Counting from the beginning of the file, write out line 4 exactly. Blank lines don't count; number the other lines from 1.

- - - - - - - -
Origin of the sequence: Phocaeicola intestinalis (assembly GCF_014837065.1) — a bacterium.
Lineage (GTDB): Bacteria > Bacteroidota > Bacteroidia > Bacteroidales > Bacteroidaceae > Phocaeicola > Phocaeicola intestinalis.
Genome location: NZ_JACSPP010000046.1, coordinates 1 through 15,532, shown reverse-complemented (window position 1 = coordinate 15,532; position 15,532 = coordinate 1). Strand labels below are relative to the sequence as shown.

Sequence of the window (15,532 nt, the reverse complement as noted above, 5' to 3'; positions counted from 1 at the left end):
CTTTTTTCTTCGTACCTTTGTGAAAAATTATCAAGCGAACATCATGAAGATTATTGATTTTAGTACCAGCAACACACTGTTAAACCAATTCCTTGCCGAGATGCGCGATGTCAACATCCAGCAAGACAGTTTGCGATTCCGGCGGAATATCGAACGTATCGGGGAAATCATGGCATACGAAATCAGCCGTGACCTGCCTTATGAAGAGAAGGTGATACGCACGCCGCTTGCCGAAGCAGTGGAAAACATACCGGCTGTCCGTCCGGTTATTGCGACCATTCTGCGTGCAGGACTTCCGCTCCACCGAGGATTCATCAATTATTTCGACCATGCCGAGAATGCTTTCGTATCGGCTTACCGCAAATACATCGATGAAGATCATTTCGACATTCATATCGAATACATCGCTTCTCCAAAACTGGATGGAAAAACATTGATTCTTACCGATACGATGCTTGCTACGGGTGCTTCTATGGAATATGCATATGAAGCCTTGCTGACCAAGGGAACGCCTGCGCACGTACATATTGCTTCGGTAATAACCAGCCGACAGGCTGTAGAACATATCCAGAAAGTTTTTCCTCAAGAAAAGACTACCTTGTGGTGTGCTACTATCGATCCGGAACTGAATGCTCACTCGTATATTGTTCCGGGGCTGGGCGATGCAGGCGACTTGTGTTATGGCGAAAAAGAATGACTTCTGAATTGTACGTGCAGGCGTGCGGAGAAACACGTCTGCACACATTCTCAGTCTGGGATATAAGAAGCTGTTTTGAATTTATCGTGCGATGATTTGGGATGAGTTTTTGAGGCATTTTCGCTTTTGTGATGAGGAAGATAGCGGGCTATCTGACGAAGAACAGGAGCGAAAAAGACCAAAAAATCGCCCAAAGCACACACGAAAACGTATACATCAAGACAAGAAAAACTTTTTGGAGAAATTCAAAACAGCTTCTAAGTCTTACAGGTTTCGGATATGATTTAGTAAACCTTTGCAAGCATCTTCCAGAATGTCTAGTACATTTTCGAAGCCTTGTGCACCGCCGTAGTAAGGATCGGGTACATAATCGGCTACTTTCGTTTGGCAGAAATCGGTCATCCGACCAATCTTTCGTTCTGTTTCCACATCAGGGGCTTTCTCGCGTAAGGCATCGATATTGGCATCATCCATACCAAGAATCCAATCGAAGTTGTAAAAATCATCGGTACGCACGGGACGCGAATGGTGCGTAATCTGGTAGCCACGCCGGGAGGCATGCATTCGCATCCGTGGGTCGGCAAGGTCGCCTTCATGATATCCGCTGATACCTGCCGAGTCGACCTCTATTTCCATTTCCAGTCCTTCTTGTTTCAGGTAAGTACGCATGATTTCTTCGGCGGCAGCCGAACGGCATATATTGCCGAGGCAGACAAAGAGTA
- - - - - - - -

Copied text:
Sequence of the window (15,532 nt, the reverse complement as noted above, 5' to 3'; positions counted from 1 at the left end):